Here, we show that the IL-36 receptor pathway plays a role in the A. fumigatus-induced Th1 and Th17 responses in human cells, since blockade of the IL-36R with the addition of exogenous IL-36Ra inhibits IL-17 and IFN-γ production induced by A. fumigatus. Moreover, blocking the endogenous IL-36Ra results in a significant increase in IL-17 and IFN-γ, providing additional evidence that the IL-36R pathway is involved. It is tempting to speculate that the relatively low IL-17 production induced by Aspergillus compared with other pathogens is due to the capacity of Aspergillus to induce IL-36Ra. We observed that low concentrations of IL-36Ra were more efficient in inhibiting Th cytokine production than higher concentrations, this effect is still unexplained and needs further investigation. Moreover, we also demonstrate that the different IL-36 family members are induced by different morphological forms of A. fumigatus. Interestingly, we observed that heat-inactivated resting conidia, which are generally thought to have a low stimulatory capacity due to their hydrophobic protein layer, are potent inducers of both IL-36 ligands (IL-36β and IL-36γ) and the antagonist IL-36Ra, while hyphae, which are associated with invasive fungal growth, are potent inducers of IL-36γ expression, but induce the antagonist IL-36Ra to a lesser extent. This could indicate that when hyphae are formed during invasive fungal growth, the balance between receptor agonist and antagonist is shifted; however, it remains to be determined whether this is detrimental or beneficial for the host.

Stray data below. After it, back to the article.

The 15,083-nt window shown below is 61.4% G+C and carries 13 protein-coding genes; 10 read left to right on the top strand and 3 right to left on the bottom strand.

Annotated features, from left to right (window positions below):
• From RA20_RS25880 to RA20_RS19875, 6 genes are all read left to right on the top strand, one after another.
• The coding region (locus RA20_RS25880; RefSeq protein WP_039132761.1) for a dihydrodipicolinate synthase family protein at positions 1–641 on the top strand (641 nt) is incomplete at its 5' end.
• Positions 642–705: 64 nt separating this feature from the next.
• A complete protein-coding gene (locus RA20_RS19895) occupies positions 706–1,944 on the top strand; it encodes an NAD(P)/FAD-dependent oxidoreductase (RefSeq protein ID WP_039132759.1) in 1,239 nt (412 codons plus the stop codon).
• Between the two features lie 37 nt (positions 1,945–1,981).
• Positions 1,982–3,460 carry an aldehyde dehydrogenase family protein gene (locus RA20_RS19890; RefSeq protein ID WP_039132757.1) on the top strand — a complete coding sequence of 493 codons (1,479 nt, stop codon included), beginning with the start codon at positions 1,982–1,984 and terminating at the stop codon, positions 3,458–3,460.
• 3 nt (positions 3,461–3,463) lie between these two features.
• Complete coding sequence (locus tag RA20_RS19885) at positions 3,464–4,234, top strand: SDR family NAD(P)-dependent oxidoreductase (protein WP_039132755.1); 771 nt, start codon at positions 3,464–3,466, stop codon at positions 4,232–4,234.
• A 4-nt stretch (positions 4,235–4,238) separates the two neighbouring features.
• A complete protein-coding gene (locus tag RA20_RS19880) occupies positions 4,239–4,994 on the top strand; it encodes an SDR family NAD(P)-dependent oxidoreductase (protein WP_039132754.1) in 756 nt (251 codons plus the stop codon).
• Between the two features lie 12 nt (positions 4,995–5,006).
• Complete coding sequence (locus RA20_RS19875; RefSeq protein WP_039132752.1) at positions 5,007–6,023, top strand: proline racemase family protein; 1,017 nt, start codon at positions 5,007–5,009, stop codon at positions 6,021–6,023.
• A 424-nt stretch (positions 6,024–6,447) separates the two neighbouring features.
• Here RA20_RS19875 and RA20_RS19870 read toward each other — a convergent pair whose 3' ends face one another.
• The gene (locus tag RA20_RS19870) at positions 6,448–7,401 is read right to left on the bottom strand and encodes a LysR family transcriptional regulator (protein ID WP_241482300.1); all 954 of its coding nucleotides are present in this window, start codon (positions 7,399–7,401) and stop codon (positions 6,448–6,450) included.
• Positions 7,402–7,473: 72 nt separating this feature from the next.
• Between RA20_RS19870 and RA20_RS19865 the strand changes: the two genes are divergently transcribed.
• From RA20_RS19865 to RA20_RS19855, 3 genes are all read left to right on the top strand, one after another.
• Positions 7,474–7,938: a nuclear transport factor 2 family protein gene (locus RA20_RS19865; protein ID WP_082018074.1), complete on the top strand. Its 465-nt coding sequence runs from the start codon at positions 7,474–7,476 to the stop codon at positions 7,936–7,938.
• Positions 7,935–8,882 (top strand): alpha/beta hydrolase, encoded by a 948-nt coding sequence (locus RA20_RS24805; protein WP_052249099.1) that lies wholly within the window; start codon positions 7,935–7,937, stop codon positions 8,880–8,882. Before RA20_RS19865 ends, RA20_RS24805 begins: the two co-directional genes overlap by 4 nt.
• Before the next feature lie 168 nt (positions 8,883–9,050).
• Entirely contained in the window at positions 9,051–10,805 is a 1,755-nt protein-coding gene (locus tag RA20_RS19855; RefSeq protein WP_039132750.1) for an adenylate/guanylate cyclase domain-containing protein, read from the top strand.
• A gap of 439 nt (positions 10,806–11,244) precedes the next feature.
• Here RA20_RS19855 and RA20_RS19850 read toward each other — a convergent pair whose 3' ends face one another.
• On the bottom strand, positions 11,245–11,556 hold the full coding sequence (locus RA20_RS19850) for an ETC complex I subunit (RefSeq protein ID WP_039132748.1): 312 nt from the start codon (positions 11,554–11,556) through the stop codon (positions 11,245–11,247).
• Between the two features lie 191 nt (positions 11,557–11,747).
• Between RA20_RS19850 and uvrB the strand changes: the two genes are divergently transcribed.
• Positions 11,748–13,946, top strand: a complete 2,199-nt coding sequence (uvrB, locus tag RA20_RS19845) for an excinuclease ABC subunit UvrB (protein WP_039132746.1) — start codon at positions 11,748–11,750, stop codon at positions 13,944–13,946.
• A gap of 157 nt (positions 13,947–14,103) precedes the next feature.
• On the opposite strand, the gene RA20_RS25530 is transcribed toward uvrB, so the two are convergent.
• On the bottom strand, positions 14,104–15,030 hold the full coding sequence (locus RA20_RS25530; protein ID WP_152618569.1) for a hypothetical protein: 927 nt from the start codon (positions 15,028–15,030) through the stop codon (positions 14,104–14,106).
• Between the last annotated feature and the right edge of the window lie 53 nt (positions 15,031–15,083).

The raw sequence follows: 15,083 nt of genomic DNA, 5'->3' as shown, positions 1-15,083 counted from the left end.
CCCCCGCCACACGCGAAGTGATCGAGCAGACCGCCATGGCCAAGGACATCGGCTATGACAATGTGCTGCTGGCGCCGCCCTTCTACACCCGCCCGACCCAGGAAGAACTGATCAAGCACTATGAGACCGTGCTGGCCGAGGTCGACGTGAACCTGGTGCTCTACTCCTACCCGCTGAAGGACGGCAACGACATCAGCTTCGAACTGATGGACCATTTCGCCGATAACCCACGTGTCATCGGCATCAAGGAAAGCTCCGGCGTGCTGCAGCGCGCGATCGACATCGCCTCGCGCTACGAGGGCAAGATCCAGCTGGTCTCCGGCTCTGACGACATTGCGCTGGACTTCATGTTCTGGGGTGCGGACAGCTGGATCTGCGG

An important issue that remains to be resolved is whether the effect of IL-36 cytokines on Aspergillus-induced Th responses is due to an effect of IL-36 cytokines on T cells or DCs or both. IL-36 cytokines act directly on murine DCs and murine CD4+ T cells [5]. In humans, dendritic cells express high levels of IL-36R and DCs primed with ligands for this receptor are very potent inducers of Th1-cell proliferation [4]. We observed that isolated CD4+ T cells stimulated with IL-36 cytokines do not produce IL-17 or IFN-γ production. Furthermore, we found that IL-36 cytokines cannot serve as a surrogate for the IL-1 family members IL-1β or IL-18 in inducing Th polarization. Collectively, these data suggest that the primary effects of IL-36 cytokines on Th responses is probably through antigen presenting cells, and that IL-36 cytokines might be able to modulate Th responses, but only in the setting of activated Th cells.